Savings and ethnic minority householdsAuthors: Elaine Kempson
Funded by: Personal Investment Authority
Published by: Personal Investment Authority
Publication date: 1998
While existing research suggests that low-income ethnic minority households' patterns of savings have much in common with others on low incomes, it is also clear that there are some distinctive patterns of saving and investment among Britain's ethnic minorities.
This report investigates patterns of saving in Britain's ethnic minority communities, focusing particularly on African Caribbean, Pakistani and Bangladeshi households, as they are known to make least use of formal savings channels. It examines the extent and circumstances under which low-income ethnic minority households save; the purposes for which they save; the mechanisms (both formal and informal) they use to save; which informal channels are either specific to particular ethnic minority groups, or much more common among them; and the potential for developing formal savings products to replace some of the informal channels for saving.
The evidence suggests that:
- on the whole, use of formal savings and investment products is far lower than it is in the white population;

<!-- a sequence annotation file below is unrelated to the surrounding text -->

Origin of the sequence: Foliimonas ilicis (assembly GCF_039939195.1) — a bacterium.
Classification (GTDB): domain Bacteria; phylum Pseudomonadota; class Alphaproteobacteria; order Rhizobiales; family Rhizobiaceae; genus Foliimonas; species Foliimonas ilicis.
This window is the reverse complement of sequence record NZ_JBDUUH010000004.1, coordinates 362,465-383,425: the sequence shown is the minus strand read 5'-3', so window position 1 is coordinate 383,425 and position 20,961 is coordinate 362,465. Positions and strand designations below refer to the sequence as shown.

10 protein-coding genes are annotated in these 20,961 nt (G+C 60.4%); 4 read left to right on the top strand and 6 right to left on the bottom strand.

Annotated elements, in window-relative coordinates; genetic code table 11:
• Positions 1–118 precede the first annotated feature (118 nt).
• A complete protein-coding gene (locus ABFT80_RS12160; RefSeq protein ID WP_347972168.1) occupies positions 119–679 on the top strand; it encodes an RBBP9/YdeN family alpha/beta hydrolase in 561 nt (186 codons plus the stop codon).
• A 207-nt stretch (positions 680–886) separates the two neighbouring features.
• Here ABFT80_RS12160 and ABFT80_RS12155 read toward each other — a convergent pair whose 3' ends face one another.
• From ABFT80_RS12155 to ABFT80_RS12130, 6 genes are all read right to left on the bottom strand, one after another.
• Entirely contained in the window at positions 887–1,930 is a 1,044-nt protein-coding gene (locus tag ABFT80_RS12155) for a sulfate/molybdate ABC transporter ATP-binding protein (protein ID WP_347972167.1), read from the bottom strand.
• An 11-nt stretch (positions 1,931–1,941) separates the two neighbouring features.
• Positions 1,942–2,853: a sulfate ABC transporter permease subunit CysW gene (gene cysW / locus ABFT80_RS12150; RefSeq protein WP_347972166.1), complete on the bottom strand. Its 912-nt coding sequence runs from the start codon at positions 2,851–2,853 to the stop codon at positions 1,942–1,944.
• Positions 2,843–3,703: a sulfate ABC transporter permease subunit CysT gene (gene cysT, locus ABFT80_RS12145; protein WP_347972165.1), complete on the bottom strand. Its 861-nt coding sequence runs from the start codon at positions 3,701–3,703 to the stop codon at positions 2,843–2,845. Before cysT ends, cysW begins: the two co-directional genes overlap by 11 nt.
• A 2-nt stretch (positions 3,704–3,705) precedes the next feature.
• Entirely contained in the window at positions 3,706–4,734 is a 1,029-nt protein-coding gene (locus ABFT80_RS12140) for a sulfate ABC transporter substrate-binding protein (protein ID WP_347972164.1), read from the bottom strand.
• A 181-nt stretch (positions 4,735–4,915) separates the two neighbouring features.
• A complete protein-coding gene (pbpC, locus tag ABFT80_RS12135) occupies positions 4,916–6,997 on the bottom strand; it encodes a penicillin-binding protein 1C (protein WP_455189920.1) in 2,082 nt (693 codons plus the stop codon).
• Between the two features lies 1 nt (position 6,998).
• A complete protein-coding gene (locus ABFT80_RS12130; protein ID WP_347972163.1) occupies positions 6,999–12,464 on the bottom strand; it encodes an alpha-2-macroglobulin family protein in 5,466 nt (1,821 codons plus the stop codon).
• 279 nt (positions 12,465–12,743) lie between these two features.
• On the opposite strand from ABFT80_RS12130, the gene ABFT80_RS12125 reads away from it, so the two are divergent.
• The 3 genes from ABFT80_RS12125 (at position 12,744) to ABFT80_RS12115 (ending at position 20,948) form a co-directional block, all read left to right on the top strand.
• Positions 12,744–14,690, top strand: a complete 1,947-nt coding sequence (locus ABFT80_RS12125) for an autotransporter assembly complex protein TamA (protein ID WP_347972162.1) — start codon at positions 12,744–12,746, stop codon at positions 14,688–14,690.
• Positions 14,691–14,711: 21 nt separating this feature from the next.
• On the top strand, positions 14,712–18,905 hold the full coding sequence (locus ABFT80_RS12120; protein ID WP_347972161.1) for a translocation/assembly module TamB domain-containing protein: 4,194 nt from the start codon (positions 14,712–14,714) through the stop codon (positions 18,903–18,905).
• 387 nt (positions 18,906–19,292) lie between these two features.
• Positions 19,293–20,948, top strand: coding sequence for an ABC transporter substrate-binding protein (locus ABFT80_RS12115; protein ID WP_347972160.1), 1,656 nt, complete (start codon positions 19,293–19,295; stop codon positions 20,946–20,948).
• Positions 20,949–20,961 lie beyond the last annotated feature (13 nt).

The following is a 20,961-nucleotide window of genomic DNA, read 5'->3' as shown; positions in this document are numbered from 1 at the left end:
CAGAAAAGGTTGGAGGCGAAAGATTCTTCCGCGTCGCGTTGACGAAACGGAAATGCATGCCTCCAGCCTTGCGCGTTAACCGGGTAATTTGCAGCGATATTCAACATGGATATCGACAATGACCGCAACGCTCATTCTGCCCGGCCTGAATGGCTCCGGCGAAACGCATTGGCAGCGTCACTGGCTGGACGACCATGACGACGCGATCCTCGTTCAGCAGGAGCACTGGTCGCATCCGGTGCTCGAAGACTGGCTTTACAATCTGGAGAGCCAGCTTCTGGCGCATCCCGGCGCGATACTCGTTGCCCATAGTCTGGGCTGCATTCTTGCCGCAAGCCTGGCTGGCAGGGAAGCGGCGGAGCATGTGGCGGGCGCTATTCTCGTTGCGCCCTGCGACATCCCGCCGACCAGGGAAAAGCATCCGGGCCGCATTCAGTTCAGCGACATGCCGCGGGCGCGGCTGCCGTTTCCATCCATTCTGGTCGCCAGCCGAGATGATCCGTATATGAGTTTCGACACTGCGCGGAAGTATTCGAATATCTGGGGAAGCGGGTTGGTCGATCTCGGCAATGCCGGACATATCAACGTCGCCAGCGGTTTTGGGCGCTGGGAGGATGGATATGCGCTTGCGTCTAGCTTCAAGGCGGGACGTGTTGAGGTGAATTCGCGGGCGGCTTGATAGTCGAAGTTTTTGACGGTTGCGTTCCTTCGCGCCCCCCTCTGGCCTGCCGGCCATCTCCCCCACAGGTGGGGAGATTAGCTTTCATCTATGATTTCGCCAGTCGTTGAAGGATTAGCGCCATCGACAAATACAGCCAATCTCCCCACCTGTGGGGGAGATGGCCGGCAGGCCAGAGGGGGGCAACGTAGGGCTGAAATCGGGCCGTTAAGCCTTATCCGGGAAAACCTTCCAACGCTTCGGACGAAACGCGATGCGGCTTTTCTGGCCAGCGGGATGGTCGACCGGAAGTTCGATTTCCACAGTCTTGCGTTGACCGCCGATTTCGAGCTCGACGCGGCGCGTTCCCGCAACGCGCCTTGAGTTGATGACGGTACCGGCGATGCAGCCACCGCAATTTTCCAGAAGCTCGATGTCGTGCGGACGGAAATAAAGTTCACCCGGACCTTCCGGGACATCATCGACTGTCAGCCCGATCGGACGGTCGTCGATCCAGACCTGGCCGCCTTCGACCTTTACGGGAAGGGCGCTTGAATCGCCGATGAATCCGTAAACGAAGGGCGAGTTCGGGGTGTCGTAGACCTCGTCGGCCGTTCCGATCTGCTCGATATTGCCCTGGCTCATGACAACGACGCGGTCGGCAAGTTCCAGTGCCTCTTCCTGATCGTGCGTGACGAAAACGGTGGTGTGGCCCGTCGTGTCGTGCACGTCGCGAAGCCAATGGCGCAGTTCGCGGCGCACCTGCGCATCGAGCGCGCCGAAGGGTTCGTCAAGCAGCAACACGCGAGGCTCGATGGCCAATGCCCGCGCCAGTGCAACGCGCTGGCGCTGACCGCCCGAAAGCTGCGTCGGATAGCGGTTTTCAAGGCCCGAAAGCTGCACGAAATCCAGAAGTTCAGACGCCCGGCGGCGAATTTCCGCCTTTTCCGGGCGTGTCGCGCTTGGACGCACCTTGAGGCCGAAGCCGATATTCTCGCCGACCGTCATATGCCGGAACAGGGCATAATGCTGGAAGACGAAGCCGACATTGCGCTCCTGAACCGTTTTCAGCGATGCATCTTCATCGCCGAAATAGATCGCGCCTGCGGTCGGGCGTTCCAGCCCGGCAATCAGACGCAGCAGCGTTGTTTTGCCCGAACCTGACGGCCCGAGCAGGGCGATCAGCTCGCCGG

- at the same time, considerable levels of saving are made in informal mutual savings and insurance associations, which have no white British counterpart; investment in property and businesses is more widespread than average; and large sums of money are remitted overseas, some of which is destined for savings or investment;
- in contrast to white British households with a similar level of income, it would seem that far more money is saved or invested to provide long-term income security, especially by Bangladeshis and Pakistanis;
- compared with their parents, second generation migrants are more likely to save for shorter term luxuries, and are also more integrated into British financial services. It seems likely, therefore, that second generation migrants will be far more attracted to new savings products, such as the proposed Individual Savings Accounts, than those who came to Britain as adults.